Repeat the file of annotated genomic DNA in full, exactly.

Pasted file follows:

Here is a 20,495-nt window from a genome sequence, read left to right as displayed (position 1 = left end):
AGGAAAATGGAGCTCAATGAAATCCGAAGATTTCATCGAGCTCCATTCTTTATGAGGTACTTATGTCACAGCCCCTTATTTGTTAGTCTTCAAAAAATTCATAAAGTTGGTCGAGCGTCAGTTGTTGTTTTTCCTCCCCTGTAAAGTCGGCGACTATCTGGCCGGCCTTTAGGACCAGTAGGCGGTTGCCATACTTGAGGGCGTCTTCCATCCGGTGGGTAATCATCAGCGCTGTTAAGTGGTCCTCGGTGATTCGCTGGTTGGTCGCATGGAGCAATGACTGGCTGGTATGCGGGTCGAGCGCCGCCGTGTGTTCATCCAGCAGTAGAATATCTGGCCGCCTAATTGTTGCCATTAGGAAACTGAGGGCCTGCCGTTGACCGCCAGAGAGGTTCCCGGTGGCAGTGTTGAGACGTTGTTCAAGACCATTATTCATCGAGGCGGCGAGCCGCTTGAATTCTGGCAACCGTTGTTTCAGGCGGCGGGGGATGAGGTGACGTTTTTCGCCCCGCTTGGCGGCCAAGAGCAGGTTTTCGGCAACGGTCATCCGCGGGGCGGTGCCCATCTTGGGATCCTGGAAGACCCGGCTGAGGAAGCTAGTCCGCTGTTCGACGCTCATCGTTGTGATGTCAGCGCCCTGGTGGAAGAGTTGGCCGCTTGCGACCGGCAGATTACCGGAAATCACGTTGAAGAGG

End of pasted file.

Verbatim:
Here is a 20,495-nt window from a genome sequence, read left to right as displayed (position 1 = left end):
AGGAAAATGGAGCTCAATGAAATCCGAAGATTTCATCGAGCTCCATTCTTTATGAGGTACTTATGTCACAGCCCCTTATTTGTTAGTCTTCAAAAAATTCATAAAGTTGGTCGAGCGTCAGTTGTTGTTTTTCCTCCCCTGTAAAGTCGGCGACTATCTGGCCGGCCTTTAGGACCAGTAGGCGGTTGCCATACTTGAGGGCGTCTTCCATCCGGTGGGTAATCATCAGCGCTGTTAAGTGGTCCTCGGTGATTCGCTGGTTGGTCGCATGGAGCAATGACTGGCTGGTATGCGGGTCGAGCGCCGCCGTGTGTTCATCCAGCAGTAGAATATCTGGCCGCCTAATTGTTGCCATTAGGAAACTGAGGGCCTGCCGTTGACCGCCAGAGAGGTTCCCGGTGGCAGTGTTGAGACGTTGTTCAAGACCATTATTCATCGAGGCGGCGAGCCGCTTGAATTCTGGCAACCGTTGTTTCAGGCGGCGGGGGATGAGGTGACGTTTTTCGCCCCGCTTGGCGGCCAAGAGCAGGTTTTCGGCAACGGTCATCCGCGGGGCGGTGCCCATCTTGGGATCCTGGAAGACCCGGCTGAGGAAGCTAGTCCGCTGTTCGACGCTCATCGTTGTGATGTCAGCGCCCTGGTGGAAGAGTTGGCCGCTTGCGACCGGCAGATTACCGGAAATCACGTTGAAGAGG